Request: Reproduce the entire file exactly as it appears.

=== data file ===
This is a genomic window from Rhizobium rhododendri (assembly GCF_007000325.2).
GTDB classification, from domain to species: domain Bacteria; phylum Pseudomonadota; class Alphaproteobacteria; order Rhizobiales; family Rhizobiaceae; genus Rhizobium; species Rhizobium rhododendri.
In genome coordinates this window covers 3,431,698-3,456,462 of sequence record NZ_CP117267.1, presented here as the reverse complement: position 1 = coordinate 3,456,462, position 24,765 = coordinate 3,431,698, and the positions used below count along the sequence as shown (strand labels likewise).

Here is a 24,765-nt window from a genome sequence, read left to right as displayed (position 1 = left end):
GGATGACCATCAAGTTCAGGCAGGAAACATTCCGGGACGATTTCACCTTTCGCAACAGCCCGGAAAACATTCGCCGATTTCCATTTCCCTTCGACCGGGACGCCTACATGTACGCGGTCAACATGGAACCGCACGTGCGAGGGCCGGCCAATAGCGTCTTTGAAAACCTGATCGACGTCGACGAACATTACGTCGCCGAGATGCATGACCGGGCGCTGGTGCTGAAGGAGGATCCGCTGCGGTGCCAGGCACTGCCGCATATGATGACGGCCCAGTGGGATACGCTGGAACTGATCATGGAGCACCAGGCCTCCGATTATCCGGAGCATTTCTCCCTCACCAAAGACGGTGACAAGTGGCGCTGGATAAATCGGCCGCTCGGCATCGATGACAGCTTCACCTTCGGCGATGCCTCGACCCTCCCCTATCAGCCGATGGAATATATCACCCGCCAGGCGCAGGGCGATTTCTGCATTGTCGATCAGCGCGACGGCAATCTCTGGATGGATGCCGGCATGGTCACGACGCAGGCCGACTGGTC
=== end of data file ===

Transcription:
This is a genomic window from Rhizobium rhododendri (assembly GCF_007000325.2).
GTDB classification, from domain to species: domain Bacteria; phylum Pseudomonadota; class Alphaproteobacteria; order Rhizobiales; family Rhizobiaceae; genus Rhizobium; species Rhizobium rhododendri.
In genome coordinates this window covers 3,431,698-3,456,462 of sequence record NZ_CP117267.1, presented here as the reverse complement: position 1 = coordinate 3,456,462, position 24,765 = coordinate 3,431,698, and the positions used below count along the sequence as shown (strand labels likewise).

Here is a 24,765-nt window from a genome sequence, read left to right as displayed (position 1 = left end):
GGATGACCATCAAGTTCAGGCAGGAAACATTCCGGGACGATTTCACCTTTCGCAACAGCCCGGAAAACATTCGCCGATTTCCATTTCCCTTCGACCGGGACGCCTACATGTACGCGGTCAACATGGAACCGCACGTGCGAGGGCCGGCCAATAGCGTCTTTGAAAACCTGATCGACGTCGACGAACATTACGTCGCCGAGATGCATGACCGGGCGCTGGTGCTGAAGGAGGATCCGCTGCGGTGCCAGGCACTGCCGCATATGATGACGGCCCAGTGGGATACGCTGGAACTGATCATGGAGCACCAGGCCTCCGATTATCCGGAGCATTTCTCCCTCACCAAAGACGGTGACAAGTGGCGCTGGATAAATCGGCCGCTCGGCATCGATGACAGCTTCACCTTCGGCGATGCCTCGACCCTCCCCTATCAGCCGATGGAATATATCACCCGCCAGGCGCAGGGCGATTTCTGCATTGTCGATCAGCGCGACGGCAATCTCTGGATGGATGCCGGCATGGTCACGACGCAGGCCGACTGGTC